How do you achieve long-term success without burning yourself out along the way? This question has been nagging at me the last few years. Short-term success, or the appearance of it, can be achieved with a few years of hard work and hustle, a carefully curated social media presence, or just the good fortune of being in the right place at the right time. But how do you build an enduring and rewarding career that is measured in decades? How do you become a respected master of your craft? How do you create a legacy and a body of work of which you can be proud?
To find the answers to these questions, I need to go further back than my own generation. I need some Old Wisdom. The type of hard-won wisdom and perspective that only comes from a lifetime of experience. So, this past year, I decided to profile two 82-year-old local real estate legends, Lowell Milton and J.P. Vaughan. With combined real estate experience of 118 years and counting, these two men know a little about how to build a lasting career. Both men generously shared their stories and their wisdom with me. Family members, friends, peers, employees, and business partners graciously sat down for long interviews. My goal was to glean from their stories all the wisdom I could. Their full profiles can be found in the Lynchburg Business archives, but this is what I’ve learned so far:
1. Don’t let your starting point in life define you. Both Lowell and J.P. came from very humble beginnings where great success was neither probable nor expected.
2. Never stop learning. Both Lowell and J.P. absolutely love to learn new things. Invest in your own personal development. Follow your interests wherever they lead.
3. Work hard. Work joyfully.
4. Be coachable. Be open to ideas, suggestions, and guidance from others, particularly those who have blazed the trail before you.
5. Find a mentor. There’s a lot that you can learn by doing and making your own mistakes, but a wise guide can speed up the learning process and save you from some common missteps. Mentors can’t do it for you, but they can provide invaluable perspective and wisdom at crucial moments.
6. Define success for yourself. Don’t adopt someone else’s definition of success by default. You’ll only get where they want to go. Decide what’s important to you and pursue it.
7. Get yourself some longtime people. Almost everyone interviewed and quoted in the articles is a “longtime” something. Longtime attorney. Longtime banker. Longtime business partner. Longtime secretary. Longtime friend. Some people will only be in our life for a season, but everyone needs a few longtime people by their side.
8. Be honest. Always. A reputation for honest-dealing and integrity were the most commonly-cited reasons for Lowell and J.P.’s success.
9. Be good to people. Lynchburg is small. Life is long. You will run into the same people again and again.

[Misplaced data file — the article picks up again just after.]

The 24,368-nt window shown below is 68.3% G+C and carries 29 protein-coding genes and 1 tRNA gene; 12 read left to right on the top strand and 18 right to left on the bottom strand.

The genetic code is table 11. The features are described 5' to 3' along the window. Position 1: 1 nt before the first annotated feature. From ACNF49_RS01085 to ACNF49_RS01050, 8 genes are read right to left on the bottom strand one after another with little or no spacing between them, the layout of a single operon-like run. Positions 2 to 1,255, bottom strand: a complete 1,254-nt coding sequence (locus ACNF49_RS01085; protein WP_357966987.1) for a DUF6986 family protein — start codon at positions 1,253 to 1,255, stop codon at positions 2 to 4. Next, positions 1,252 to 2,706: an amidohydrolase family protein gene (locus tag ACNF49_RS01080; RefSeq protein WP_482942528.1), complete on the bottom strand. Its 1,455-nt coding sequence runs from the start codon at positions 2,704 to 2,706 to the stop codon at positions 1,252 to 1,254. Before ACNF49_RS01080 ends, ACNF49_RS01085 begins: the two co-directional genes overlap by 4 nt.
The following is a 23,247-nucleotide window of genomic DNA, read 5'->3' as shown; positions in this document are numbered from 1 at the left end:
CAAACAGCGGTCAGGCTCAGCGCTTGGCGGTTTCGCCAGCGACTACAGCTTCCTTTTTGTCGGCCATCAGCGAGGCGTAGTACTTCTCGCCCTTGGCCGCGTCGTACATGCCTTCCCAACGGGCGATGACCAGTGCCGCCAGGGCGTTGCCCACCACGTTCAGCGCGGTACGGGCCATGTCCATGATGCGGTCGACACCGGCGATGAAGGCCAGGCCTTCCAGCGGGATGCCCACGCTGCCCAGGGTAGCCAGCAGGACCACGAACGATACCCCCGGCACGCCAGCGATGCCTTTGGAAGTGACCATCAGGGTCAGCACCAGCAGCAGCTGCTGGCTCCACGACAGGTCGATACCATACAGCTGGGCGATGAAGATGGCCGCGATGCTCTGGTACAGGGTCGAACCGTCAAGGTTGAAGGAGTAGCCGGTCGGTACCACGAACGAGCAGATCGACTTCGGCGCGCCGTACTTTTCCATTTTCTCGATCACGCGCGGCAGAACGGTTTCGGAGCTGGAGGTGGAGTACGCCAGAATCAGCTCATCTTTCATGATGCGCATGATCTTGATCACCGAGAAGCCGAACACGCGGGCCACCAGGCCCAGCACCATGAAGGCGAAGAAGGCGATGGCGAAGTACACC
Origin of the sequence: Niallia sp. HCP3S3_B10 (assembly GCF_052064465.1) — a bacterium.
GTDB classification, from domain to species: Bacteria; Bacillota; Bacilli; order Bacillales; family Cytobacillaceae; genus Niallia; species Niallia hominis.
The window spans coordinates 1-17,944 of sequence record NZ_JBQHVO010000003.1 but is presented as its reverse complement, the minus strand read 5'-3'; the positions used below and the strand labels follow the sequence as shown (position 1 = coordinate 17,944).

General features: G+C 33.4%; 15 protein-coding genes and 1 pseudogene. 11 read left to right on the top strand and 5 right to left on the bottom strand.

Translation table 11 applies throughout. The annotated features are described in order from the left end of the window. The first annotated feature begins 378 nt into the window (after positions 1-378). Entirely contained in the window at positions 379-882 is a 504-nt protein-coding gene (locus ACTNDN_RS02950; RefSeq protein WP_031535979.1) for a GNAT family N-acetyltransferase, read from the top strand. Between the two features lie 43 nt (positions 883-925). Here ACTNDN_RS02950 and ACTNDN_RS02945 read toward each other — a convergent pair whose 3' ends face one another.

10. Cast a vision. Do you want people to follow you? Do you want to take people where they haven’t been before? To do so, you must cast a clear and compelling vision.
11. Stay in motion. Make regular physical exercise a part of your daily routine. This may seem simple, but I’ve gotten it wrong for a lot of years. Both men made a point to stay physically active throughout their careers. Not only does it help you relieve stress and stay healthy for the long run, a good workout can clear your mind and sharpen your thinking. Plus, practicing physical discipline helps build discipline in other areas of your life.
12. Take some risks. Try stuff that might not work, such as starting the first real estate TV show in the country (J.P Vaughan). At the very least, you’ll learn something.
13. Know that hard seasons come for all of us eventually. There will be seasons where you feel like you’re losing more than you’re winning. Nobody makes it to their eighties without experiencing just how sweet, and how bitter, this life can be. Don’t be surprised by these winter seasons. Weather it. Lean on people. Keep going. Spring is coming.
14. Play the long game. Take the long view. Make decisions like you plan on being around for a while.
15. Invest your time, your energy, and your love in the people around you. The best returns in life are always found there. If you get nothing else, get this one.
Take from this imperfect list those things that resonate with you and leave the rest. Finally, if you really want to level up, identify the people in your circles that you most admire and go learn as much as you can from them. Closely observe how they live their lives. Notice those things that they do differently. Spend time with them. Ask them their story. Listen carefully as the wisdom of their life is revealed in its telling. Write down all you learned, then let’s compare notes in this shared search for wisdom.